Become a Member

Get access to more than 30 brands, premium video, exclusive content, events, mapping, and more.

Already have an account? Sign In

Become a Member

Get access to more than 30 brands, premium video, exclusive content, events, mapping, and more.

Already have an account? Sign In



Nautilus calls Pearl Izumi acquisition "pure-play in fitness"

Stunning investors and the sports community alike, Nautilus on June 17 announced it had acquired high-end cycling and running apparel brand, Pearl Izumi, calling it a "pure-play in fitness" and an addition to the equipment it offers for the fitness enthusiast. Nautilus closed the deal to buy the Broomfield, Colo.-based company for $74 million -- $68 million in cash and about $6 million in assumed debt – drawing on nearly three-quarters of its cash war chest of just over $100 million.

Get access to everything we publish when you sign up for Outside+.

Stunning investors and the sports community alike, Nautilus on June 17 announced it had acquired high-end cycling and running apparel brand, Pearl Izumi, calling it a “pure-play in fitness” and an addition to the equipment it offers for the fitness enthusiast.

Nautilus closed the deal to buy the Broomfield, Colo.-based, company for $74 million — $68 million in cash and about $6 million in assumed debt — drawing on nearly three-quarters of its cash war chest of just over $100 million. That makes it a deal worth an estimated 1.3 to 1.5 times sales, assuming sales as cited in cycling industry publications of $50 million. The $74 million price was called “exorbitant” by insiders.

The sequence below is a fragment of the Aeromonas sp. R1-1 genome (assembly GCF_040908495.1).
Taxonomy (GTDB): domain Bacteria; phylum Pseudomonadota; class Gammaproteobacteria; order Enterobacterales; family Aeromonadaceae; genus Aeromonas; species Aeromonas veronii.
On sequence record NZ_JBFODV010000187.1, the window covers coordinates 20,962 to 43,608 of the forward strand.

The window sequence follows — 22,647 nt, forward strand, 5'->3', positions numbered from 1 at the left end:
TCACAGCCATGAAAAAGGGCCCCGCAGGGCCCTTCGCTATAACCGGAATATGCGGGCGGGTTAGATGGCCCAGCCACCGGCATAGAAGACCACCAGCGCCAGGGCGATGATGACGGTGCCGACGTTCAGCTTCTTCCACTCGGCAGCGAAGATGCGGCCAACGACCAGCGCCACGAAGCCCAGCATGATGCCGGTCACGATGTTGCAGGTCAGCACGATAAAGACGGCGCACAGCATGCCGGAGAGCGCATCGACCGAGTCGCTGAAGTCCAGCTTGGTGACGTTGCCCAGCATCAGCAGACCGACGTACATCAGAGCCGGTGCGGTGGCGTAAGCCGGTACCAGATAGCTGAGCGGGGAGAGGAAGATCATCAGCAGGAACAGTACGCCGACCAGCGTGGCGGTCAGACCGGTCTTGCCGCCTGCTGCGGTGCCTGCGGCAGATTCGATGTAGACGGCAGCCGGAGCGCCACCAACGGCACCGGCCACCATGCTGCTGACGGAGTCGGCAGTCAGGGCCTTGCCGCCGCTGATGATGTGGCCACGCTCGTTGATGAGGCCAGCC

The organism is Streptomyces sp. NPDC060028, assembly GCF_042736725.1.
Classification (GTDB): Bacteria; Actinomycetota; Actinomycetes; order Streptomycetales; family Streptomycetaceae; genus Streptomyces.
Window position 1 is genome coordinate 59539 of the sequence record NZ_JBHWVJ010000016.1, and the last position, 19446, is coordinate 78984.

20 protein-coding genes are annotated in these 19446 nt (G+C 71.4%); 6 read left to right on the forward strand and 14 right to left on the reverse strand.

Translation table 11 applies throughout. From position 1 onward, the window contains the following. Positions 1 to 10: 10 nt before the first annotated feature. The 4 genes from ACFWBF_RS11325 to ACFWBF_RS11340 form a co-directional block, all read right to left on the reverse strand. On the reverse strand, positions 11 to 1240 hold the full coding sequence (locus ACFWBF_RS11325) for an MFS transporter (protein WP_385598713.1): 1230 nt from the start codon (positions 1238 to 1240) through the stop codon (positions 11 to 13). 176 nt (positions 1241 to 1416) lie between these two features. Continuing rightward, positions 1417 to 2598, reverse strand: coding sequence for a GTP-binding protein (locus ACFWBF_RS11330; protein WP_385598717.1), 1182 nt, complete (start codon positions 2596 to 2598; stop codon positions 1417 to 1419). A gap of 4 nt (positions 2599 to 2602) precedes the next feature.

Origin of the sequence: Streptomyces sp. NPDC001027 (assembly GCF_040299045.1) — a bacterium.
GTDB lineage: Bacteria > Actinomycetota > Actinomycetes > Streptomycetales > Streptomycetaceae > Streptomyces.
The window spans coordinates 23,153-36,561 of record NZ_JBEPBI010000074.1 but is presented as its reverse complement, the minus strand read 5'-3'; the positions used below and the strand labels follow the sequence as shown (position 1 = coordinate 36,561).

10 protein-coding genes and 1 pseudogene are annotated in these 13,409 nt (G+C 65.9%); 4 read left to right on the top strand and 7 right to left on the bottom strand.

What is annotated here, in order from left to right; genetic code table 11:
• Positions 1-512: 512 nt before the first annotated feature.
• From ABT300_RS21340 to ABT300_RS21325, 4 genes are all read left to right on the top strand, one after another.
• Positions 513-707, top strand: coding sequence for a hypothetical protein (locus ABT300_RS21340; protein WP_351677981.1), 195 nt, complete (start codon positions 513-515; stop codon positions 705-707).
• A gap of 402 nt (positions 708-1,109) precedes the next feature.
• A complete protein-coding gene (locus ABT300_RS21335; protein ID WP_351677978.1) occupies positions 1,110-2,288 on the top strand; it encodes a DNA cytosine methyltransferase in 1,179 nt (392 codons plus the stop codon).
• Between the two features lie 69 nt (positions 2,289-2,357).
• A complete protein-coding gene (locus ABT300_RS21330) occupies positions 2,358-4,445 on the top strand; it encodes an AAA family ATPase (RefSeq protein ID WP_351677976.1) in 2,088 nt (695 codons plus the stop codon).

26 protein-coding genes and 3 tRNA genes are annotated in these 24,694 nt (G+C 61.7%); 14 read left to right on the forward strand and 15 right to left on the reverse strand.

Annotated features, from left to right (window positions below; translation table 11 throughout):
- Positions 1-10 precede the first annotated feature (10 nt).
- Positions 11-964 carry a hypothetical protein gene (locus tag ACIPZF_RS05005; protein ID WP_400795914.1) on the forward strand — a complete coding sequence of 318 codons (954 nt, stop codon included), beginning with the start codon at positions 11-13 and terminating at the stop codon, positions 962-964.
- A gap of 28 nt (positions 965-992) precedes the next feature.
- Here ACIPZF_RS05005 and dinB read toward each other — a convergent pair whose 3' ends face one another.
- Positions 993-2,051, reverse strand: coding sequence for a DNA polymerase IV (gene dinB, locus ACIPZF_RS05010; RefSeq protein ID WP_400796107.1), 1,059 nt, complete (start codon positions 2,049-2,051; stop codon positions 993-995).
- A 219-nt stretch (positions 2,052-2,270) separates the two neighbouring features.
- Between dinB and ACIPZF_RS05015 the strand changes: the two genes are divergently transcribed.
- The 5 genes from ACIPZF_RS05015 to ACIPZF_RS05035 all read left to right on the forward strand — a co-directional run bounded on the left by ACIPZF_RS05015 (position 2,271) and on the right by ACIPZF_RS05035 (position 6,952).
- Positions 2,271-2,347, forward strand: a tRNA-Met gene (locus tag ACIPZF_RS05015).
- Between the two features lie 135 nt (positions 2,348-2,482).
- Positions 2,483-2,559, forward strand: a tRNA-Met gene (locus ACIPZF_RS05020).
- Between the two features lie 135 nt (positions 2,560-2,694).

Nevertheless, Nautilus was quick to point out this was not an attempt to get into sports apparel or compete with the likes of Nike or Russell.

“We view this as a part of the equipment that fitness enthusiasts use, rather than Nautilus entering the apparel business,” Ron Arp, Nautilus senior vice president, told SNEWS®.

Extending the Nautilus brand business
The acquisition was called a “natural extension” of the Nautilus strategy in a company statement announcing the deal, saying it also provided the fitness equipment supplier with a “highly complementary entry” into the high-performance fitness apparel market. Vancouver, Wash.-based Nautilus (NYSE: NLS) owns several brands, including: Bowflex, which was its first product and the foundation of its business in the 1980s; Nautilus, acquired in 1999; Schwinn Fitness, bought at the company’s bankruptcy auction in 2001; Stairmaster, acquired in 2002 just before the company was to declare bankruptcy; and Trimline, a treadmill manufacturer. It also sells Champion Nutrition products, a partnership begun in 2001 but not sealed with a purchase although formally extended in 2002. The discontinuation of Nautilus Sleep Systems was announced in early 2004.